The threat of more attacks against Kabul airport remains acute one day before the US military completes its withdrawal from Afghanistan after 20 years of war, Pentagon spokesman John Kirby said Monday.
Kirby said the evacuation operation at the airport, currently controlled by thousands of US troops, is on high alert after the Islamic State-Khorasan launched five rockets at the operation earlier Monday.
The group last week carried out a suicide bombing at one of the airport’s gates killing more than 100 people, including 13 US troops.
And over the weekend a US drone-launched rocket destroyed a car that the Pentagon said was laden with explosives that the Afghan arm of the Islamic State group planned to use to target Americans.
“We’re in a particularly dangerous time right now," Kirby told reporters. “The threat stream is still real, it’s still active, and in many cases it’s still specific."
US troops, whose numbers grew to 5,800 after the evacuation operation began on August 14, were already departing ahead of the August 31 deadline set by President Joe Biden to fully exit the country, now in the hands of the Taliban that US forces fought for two decades.
Kirby would not provide details of how the last hours of the pullout would unfold.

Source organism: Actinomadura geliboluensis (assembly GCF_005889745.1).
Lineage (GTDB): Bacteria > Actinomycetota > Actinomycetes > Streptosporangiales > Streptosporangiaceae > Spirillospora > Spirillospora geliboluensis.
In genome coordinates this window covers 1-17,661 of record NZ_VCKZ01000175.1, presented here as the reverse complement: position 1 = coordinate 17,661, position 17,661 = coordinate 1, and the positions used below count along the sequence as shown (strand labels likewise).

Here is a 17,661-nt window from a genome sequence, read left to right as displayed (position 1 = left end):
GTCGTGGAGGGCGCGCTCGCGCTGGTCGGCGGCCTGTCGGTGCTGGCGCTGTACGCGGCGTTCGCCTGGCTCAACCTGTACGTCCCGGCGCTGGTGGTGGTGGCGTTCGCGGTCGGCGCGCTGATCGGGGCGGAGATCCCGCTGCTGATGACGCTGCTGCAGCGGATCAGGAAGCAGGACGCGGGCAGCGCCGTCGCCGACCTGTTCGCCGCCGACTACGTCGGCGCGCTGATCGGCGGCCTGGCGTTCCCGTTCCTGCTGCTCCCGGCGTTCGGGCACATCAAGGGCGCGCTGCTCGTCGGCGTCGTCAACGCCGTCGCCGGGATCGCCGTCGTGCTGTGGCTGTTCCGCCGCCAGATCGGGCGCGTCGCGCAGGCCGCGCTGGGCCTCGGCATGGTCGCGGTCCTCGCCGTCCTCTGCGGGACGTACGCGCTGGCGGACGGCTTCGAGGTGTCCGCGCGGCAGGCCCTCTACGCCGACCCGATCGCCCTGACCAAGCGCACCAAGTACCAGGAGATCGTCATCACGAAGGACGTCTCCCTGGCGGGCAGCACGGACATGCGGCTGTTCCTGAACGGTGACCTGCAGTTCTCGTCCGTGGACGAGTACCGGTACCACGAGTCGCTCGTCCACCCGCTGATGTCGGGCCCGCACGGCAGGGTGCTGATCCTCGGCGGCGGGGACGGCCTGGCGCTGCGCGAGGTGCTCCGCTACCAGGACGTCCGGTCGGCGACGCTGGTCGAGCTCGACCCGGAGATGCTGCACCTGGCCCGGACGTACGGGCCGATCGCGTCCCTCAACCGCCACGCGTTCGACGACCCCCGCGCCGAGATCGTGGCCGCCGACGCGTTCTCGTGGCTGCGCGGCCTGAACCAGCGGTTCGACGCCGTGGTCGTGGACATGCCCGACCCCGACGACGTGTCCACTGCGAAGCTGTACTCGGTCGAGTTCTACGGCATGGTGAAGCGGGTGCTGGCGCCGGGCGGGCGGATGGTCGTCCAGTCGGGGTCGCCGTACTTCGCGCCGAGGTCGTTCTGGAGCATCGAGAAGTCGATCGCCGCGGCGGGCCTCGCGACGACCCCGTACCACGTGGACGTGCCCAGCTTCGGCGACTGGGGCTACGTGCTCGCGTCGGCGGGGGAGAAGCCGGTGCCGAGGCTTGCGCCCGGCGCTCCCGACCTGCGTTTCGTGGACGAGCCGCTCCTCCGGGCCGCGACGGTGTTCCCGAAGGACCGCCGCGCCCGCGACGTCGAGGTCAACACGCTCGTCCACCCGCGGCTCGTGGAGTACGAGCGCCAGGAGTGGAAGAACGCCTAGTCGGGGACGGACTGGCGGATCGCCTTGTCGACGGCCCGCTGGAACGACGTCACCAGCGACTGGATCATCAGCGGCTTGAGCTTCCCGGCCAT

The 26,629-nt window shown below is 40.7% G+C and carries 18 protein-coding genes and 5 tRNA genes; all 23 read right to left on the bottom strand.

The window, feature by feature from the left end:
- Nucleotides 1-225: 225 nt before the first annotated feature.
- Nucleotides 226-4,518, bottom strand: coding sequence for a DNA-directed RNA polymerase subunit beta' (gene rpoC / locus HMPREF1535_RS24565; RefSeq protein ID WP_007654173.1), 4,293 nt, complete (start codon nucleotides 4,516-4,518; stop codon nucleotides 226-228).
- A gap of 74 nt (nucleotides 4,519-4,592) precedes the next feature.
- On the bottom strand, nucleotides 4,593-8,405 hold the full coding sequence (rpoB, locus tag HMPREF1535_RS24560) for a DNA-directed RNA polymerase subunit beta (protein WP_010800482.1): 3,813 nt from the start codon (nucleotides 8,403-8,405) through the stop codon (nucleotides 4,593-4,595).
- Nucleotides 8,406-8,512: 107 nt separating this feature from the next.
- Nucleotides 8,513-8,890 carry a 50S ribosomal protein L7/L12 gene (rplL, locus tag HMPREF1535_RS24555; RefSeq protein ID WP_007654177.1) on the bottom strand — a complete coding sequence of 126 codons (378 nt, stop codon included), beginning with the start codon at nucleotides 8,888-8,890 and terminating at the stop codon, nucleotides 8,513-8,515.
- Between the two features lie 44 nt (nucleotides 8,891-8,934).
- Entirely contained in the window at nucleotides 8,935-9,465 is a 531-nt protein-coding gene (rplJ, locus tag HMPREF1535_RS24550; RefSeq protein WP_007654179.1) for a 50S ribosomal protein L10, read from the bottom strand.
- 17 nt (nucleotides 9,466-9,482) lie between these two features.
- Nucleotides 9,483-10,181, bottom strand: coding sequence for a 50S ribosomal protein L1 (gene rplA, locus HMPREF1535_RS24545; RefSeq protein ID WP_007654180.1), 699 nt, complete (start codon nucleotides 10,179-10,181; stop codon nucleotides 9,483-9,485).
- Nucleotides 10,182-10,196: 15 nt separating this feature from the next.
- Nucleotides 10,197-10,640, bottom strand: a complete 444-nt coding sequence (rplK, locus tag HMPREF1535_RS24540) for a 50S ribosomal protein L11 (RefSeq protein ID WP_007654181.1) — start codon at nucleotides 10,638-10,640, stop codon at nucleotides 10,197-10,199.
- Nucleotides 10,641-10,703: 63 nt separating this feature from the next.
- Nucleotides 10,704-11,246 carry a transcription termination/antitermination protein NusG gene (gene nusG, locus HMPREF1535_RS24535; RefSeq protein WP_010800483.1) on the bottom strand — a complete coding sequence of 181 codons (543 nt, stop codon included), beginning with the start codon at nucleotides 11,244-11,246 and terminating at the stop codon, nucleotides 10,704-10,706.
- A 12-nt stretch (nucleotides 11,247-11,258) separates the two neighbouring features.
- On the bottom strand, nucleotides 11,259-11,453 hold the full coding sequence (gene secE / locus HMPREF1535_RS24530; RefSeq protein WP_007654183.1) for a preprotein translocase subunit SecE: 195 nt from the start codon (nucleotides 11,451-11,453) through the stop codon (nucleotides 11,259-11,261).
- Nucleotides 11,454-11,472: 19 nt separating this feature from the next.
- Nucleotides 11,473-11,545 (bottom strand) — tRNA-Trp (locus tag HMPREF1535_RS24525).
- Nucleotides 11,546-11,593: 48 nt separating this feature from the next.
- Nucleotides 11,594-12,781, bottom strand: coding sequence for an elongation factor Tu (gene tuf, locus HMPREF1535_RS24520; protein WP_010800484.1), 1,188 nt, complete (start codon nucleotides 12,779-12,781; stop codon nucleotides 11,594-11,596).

But he said officials had engaged the Taliban in extensive discussions to ensure it proceeds safely.
“We have been in communication with the Taliban about these final days, so that we can make sure there is no miscalculation, no misunderstanding," he said.
Major General Hank Taylor said more than 122,000 people have been evacuated from Kabul since July, including 5,400 Americans.
He said it will continue to be possible to evacuate US citizens still in Afghanistan to the last moment.
“The mission of the evacuation operation was to help as many people as possible leave Afghanistan," he said.
Taylor said the US is investigating widespread reports that a number of civilians, possibly nine members of the same family including several children, were also killed in Sunday’s drone strike.
“We are aware, reports of civilian casualties and we take these reports very seriously, and we are continuing to assess the situation," he said.
Of the five rockets fired at the airport on Monday, Taylor said, three missed the target, one was shot down by US defense systems, and a fifth landed on the airport compound causing little damage and no injuries.
The Islamic State claimed responsibility for that attack.